Her mother, a descendant of John Calhoun, had died in childbirth when Eulalie was two, so her father had left her in the care of her five older brothers and a few trusted family servants. She could still remember how, days after he'd left for his foreign post, she had asked her eldest brother, Jeffrey, where the place called Andorra was. He'd taken her hand and led her down the curved mahogany staircase to the giant dark oak doors of the room Eulalie had been forbidden to enter -- one of the many things forbidden her because she was female. At the time, her five-year-old mind had dubbed her father's study "the forbidden room," but over the years there were so many "forbiddens" she had run out of terms.
On that particular day when her brother first opened the doors, she had balked, standing in the doorway twisting the blue velvet ribbons that held back her blond hair. He'd reassured her that it was all right for her to come into the room as long as one of her five brothers was with her. She could still remember the sense of awe with which she had tentatively followed Jeffrey into that huge, dark, wood-paneled room.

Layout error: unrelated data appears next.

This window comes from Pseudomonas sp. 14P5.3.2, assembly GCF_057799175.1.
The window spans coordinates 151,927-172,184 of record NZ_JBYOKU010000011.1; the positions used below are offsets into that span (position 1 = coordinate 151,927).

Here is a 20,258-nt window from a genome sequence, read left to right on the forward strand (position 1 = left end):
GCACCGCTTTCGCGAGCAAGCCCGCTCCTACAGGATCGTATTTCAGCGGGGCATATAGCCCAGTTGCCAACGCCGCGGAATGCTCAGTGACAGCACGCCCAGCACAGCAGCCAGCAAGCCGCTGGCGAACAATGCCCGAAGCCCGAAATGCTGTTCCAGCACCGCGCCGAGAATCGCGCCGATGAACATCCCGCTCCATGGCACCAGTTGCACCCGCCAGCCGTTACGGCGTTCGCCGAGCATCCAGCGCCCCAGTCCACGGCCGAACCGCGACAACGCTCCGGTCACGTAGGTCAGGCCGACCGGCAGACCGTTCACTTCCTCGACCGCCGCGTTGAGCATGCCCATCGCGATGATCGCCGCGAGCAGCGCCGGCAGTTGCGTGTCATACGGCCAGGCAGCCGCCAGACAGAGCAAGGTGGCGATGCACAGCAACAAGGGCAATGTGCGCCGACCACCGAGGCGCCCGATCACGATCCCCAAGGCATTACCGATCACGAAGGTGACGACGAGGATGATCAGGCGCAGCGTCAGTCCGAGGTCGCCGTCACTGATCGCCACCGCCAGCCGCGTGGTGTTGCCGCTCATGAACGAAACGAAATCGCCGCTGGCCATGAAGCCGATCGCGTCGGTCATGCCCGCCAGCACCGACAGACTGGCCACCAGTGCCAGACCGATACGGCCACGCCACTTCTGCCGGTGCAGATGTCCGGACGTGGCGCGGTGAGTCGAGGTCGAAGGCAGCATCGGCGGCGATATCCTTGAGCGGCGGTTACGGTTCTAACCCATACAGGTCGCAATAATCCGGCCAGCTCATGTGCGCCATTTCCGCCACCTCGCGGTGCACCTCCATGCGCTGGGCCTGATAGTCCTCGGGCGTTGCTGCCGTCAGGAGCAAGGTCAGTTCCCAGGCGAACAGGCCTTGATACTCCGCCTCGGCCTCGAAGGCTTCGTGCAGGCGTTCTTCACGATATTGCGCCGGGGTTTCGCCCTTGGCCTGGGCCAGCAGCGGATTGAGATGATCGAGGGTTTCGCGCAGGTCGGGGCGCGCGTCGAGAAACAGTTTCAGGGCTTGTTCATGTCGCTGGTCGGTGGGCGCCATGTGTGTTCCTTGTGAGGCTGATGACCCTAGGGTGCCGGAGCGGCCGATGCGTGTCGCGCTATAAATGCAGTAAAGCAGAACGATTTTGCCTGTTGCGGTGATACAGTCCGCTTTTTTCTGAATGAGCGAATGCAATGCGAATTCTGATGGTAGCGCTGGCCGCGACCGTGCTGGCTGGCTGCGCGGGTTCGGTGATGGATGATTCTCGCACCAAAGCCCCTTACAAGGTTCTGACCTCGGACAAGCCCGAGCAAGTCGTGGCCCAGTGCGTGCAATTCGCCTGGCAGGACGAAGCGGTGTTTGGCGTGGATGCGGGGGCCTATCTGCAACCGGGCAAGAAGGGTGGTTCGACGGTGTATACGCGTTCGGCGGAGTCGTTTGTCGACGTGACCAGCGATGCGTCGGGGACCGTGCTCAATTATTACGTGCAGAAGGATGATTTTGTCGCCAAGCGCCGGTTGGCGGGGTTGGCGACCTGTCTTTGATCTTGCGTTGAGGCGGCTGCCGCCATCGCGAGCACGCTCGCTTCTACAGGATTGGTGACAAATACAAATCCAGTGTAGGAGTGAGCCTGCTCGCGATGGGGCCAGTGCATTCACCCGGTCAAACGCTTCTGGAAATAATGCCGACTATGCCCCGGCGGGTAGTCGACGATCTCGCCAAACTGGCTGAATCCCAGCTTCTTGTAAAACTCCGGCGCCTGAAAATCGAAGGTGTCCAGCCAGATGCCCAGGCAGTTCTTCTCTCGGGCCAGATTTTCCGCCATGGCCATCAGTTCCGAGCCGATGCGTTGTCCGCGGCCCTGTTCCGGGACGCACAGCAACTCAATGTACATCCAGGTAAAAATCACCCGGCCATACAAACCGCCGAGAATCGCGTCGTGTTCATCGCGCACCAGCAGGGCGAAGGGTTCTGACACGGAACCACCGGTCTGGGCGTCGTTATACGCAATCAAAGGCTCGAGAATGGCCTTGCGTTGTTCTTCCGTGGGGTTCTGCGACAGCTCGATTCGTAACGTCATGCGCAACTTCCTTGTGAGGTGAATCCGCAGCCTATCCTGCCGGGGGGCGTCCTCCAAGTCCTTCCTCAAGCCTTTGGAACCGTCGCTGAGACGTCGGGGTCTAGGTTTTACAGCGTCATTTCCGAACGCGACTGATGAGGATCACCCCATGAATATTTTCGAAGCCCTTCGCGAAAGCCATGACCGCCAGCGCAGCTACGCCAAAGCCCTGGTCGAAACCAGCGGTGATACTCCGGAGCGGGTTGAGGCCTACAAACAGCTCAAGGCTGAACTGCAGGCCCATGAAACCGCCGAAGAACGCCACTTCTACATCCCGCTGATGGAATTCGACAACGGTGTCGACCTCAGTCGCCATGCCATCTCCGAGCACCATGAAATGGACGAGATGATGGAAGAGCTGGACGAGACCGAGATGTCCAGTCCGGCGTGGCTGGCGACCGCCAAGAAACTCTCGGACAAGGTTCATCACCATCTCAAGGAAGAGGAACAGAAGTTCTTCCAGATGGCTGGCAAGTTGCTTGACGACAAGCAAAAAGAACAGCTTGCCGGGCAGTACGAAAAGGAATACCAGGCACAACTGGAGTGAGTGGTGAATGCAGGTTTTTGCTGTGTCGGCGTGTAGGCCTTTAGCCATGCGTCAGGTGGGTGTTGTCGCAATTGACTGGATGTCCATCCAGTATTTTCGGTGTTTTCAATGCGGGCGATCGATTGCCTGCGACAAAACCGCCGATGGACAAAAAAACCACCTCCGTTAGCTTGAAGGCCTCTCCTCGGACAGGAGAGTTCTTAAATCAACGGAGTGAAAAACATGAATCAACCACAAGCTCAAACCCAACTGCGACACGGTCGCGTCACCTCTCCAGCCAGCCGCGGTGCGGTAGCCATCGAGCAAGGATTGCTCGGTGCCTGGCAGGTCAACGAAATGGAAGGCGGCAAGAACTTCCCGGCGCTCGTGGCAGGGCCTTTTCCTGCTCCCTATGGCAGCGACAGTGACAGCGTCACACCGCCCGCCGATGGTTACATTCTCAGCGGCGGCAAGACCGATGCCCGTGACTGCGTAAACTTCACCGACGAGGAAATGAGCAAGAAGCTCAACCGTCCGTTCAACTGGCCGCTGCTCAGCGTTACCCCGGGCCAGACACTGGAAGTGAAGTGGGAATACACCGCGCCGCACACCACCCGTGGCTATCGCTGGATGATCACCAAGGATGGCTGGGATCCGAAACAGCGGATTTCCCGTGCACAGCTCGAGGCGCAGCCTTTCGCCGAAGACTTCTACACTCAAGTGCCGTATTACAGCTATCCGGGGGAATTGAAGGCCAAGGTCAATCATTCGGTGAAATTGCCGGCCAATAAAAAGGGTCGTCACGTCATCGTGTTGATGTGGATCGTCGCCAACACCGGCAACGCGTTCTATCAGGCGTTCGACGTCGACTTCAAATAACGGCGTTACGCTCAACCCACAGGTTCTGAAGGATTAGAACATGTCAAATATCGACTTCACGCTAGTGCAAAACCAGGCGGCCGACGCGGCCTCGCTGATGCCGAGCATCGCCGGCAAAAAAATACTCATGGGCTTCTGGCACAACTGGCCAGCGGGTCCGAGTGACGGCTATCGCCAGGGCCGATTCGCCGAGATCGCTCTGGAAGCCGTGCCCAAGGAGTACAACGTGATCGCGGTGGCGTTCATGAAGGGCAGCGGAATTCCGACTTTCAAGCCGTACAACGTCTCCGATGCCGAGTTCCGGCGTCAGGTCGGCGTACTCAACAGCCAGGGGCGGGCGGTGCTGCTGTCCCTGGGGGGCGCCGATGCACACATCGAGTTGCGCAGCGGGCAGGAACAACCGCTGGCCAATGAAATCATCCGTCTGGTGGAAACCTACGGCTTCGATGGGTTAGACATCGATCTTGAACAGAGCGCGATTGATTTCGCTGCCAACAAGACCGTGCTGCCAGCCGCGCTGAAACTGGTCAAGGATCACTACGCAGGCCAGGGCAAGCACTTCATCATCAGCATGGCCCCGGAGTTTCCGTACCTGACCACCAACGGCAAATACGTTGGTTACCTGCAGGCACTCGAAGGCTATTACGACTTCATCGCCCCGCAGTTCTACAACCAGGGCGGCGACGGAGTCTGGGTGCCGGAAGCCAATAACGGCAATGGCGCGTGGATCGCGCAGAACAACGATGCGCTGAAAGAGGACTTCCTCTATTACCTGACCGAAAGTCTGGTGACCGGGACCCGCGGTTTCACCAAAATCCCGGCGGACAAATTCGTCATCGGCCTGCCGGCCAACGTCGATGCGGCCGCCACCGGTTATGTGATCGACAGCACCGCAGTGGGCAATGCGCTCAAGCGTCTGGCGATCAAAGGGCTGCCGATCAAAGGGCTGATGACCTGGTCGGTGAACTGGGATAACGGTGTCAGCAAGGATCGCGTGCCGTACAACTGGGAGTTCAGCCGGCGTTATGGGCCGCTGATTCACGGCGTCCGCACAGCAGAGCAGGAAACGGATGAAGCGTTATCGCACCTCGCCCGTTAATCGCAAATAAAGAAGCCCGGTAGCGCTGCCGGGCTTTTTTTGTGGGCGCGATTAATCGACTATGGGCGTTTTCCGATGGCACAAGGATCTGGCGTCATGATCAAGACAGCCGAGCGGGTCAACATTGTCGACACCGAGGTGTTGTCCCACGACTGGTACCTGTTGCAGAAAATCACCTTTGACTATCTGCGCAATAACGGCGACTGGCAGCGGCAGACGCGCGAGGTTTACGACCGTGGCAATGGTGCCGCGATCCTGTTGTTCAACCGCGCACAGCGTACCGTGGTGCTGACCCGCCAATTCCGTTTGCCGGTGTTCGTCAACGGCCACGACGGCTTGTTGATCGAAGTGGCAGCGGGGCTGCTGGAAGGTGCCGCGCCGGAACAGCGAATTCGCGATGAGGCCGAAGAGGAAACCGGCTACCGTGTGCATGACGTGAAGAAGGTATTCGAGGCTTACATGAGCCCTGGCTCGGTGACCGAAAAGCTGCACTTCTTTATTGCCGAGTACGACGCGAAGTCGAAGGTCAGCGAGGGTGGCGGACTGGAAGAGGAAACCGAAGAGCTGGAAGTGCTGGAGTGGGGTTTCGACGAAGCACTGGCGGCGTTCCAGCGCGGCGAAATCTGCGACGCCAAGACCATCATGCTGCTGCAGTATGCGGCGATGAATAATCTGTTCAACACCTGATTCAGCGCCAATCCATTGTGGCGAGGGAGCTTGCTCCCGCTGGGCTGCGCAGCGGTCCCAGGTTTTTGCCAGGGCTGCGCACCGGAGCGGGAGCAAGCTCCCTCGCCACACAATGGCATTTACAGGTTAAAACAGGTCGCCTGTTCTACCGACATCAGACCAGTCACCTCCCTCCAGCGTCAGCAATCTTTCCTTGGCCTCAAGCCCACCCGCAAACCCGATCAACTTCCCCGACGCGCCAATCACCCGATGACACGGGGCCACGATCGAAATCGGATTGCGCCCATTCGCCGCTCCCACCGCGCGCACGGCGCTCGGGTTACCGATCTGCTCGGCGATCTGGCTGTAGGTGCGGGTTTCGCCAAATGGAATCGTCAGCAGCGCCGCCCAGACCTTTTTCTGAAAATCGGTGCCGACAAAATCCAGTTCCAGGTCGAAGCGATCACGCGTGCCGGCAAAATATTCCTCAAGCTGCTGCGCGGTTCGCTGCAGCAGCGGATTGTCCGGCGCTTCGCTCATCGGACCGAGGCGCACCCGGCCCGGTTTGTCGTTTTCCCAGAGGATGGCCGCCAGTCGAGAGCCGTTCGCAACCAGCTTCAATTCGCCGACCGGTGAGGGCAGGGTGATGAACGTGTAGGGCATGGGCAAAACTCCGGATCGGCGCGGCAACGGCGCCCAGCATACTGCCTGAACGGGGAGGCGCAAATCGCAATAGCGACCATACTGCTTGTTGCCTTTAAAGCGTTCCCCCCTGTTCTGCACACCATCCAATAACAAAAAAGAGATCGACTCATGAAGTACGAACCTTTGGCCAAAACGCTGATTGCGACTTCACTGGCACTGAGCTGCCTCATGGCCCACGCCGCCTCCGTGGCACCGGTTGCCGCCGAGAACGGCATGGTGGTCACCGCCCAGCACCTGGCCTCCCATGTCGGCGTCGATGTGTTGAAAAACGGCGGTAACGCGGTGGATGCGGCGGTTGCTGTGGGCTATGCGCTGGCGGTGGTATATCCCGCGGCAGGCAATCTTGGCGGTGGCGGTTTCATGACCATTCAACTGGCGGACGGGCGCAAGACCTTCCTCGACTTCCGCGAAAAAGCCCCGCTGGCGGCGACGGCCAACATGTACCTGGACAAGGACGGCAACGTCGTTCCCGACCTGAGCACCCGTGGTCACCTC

The room had seemed stuffy and tight and she'd felt a flush of heat that made her stomach tighten. She'd taken a few deep breaths and hardly had a chance to take in her surroundings before her brother led her to the tall globe that stood next to a massive desk. He spun the globe, an action that'd made her even dizzier until he stopped it, and showed her a small pink spot on the map. He told her that was where her father was.
She could remember staring at the small pink dot for the longest time. Then she'd asked if their father would be okay and when he would come home. Jeffrey had just looked at her for a long moment, then told her what a pretty little LaRue lady she was, with her big blue eyes and silky blond hair, just like their mother, and that little girls, especially the LaRues, needn't worry about such things. At that exact moment, Eulalie had been struck with the stomach ague, and she'd upchucked on the desk.
Jeffrey never answered her question.
And in the subsequent years, the question had still been evaded. Yet whenever a letter from her father had come, Jeffrey had always brought her into the study -- first making sure she was well -- to see the colored dots on that globe: from Andorra to Spain to Hejaz to Persia to Siam and, most recently, to the Spanish colony of the Philippine Islands. Somewhere around the age of fifteen, Eulalie had stopped asking when her father would come home, but she'd never stopped hoping.